DSC03703Then I got to pose with a real Dalek!

DSC03698Punk Rock Band Front Man of the Hates. Click to Read about him in the Houston Press.

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When I Am Not Reading – Comicpalooza 2013 Day Two

May 26, 2013 at 3:08 am (Events) (, , , , , , , , , , , , )

DSC03563Started the day with the most awesome family ever!

DSC03571Fantastic costume!

DSC03584DSC03585DSC03586Alessandra Torresani is such a sweet person… and I think maybe a little in love with our David.  Click the last picture to “like” the Father of Dragons facebook page.

DSC03609My kiddo will be so jealous that Ms. Frizzle came to see ME!  Well, she came to stop by the HPB booth and see Erika… but I still got a picture with her rocking a near River Song look.

DSC03610I really love the Ood.

DSC03613Alan Dean Foster

DSC03614Gary Russell

DSC03615Kevin J. Anderson I told him I was one of those annoying book bloggers and he said book bloggers are never annoying – unless they recommend that you never read his books.  I like him, very personable.  Hope he’s there tomorrow, I might go back and get something signed.

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When I Am Not Reading – Comicpalooza 2013 Day One

May 25, 2013 at 3:04 am (Events) (, , , , , , , , , , , , , )

Jacory visit thru Comicpalooza 014Our fabulous booth!

Jacory visit thru Comicpalooza 018Our very own Wonder Woman and Daenerys!

Jacory visit thru Comicpalooza 029This little girl was so adorable! Can’t wait to take my kiddo!

Jacory visit thru Comicpalooza 034Me and Kristen Holden- Ried

Jacory visit thru Comicpalooza 036I love me some Storm Troopers!

Jacory visit thru Comicpalooza 042Can’t wait for tomorrow!

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A Weekend With Super Heroes

May 7, 2013 at 3:31 am (Events) (, , , , , , , , , , , , , , , , , , , )

Half Price Books Humble just celebrated May the Fourth Be With You in serious style.  There was a costume contest, a raffle, Comicpalooza tickets to give away, free comic books, and free art work by some amazing artists.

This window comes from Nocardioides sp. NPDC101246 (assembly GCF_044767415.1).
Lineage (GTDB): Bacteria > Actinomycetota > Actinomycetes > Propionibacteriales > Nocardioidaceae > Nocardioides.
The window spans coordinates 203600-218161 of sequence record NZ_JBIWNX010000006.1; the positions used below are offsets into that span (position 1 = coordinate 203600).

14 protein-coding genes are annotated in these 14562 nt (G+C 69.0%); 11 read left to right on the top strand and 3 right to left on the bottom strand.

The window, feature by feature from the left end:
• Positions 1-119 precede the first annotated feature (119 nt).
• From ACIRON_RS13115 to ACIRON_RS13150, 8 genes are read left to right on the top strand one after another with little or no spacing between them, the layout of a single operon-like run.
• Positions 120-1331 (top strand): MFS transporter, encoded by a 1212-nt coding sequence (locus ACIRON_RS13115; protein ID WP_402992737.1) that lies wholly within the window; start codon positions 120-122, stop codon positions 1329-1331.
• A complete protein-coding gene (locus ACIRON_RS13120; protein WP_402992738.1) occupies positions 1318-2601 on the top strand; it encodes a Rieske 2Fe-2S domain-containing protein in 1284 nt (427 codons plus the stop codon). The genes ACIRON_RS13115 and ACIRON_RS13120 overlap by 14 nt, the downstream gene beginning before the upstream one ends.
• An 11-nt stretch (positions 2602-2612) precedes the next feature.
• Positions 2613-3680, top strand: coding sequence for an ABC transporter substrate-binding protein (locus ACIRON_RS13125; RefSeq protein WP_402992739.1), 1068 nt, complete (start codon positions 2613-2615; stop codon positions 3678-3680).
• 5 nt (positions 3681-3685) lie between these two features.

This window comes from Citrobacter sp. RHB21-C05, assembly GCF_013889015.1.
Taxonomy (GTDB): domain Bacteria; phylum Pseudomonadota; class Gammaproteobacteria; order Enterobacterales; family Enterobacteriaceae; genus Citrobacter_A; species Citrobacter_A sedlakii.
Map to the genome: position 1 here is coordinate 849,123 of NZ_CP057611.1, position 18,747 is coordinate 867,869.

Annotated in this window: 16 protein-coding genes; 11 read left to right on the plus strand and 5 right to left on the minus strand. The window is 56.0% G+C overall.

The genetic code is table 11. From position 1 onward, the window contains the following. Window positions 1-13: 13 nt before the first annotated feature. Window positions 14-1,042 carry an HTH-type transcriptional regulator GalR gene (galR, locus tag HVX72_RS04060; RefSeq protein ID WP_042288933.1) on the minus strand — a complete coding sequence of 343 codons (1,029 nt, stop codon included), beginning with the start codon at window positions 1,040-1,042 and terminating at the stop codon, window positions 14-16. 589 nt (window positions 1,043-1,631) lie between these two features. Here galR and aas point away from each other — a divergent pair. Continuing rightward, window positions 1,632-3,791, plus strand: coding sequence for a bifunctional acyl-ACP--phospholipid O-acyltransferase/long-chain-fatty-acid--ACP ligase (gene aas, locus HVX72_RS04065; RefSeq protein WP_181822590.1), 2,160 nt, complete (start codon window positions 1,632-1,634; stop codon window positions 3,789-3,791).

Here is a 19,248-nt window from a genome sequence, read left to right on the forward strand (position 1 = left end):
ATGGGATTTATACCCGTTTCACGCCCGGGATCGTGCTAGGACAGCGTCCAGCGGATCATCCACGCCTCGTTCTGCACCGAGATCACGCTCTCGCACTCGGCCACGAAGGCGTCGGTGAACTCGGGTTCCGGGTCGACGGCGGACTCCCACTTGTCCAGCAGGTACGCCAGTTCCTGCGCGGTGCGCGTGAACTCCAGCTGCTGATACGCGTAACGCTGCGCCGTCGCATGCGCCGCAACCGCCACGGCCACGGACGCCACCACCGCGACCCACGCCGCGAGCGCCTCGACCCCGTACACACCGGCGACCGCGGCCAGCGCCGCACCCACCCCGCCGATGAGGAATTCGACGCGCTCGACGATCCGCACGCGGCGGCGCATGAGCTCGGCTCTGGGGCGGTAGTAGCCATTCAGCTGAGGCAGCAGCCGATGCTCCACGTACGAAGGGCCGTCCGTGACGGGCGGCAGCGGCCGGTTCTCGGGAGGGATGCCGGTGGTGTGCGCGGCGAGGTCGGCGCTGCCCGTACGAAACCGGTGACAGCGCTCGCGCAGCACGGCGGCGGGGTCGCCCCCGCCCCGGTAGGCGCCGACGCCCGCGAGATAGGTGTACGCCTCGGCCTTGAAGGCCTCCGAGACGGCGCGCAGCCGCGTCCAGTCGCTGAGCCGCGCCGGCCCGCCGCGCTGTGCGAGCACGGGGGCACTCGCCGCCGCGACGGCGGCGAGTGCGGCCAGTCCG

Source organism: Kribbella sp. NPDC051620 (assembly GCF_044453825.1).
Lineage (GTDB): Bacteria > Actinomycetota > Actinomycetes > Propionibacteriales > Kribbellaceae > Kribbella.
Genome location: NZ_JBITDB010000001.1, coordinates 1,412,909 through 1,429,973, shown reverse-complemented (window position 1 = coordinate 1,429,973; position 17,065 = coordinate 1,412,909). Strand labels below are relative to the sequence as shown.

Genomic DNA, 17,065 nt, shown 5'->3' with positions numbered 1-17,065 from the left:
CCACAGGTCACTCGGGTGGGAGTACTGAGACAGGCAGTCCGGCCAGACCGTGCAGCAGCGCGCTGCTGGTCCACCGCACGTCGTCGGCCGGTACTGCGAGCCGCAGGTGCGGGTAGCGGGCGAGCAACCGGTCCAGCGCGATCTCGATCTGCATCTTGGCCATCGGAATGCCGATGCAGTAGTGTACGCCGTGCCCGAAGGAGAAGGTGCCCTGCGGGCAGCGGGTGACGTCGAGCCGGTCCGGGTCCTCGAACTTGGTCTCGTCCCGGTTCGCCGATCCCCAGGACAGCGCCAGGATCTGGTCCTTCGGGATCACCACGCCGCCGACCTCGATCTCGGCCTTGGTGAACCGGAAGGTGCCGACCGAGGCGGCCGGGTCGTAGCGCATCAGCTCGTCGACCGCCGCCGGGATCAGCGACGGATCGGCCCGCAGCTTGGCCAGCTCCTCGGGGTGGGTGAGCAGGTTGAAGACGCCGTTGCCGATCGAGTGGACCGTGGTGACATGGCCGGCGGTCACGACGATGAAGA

Bright and early in the morning, sporting a Spiderman t-shirt and super awesome white frilly skirt, my daughter showed up bright eyed and bushy tailed to get her own free artwork.  Here she is chatting with artist Merrick Shaka Khan.

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Shortly after this photo our costume contest winner also showed up bright and early. Meet Doctor Who:

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In the early afternoon we had free ice cream from Amy’s Ice Creams and lots of coupons to share…

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Then, Aoristos – Creationeer arrived to offer his artistic talents to our customers for a few hours. It was amazing to watch him put peoples’ faces into their favorite characters.

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Aoristos at HPB

Finally, we were able to wrap up the day by announcing our Comicpalooza ticket raffle winner!

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Stay posted to join in all the fun at Half Price Books in Humble.  Next Event… a Celebration of Nurse Appreciation, May 11th.  Starts at 1:00 pm.

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May 2013 Events

April 21, 2013 at 5:25 pm (Events) (, , , , , , , , , , , , , , , , , , , )

At Half Price Books Humble

ComicPalooza 2013

Nurses HumbleReeshemah

Don’t forget, we also do Book Club on the first Monday of the month, Poetry Night on the first Thursday of the month, and Journaling on the second Thursday of the month.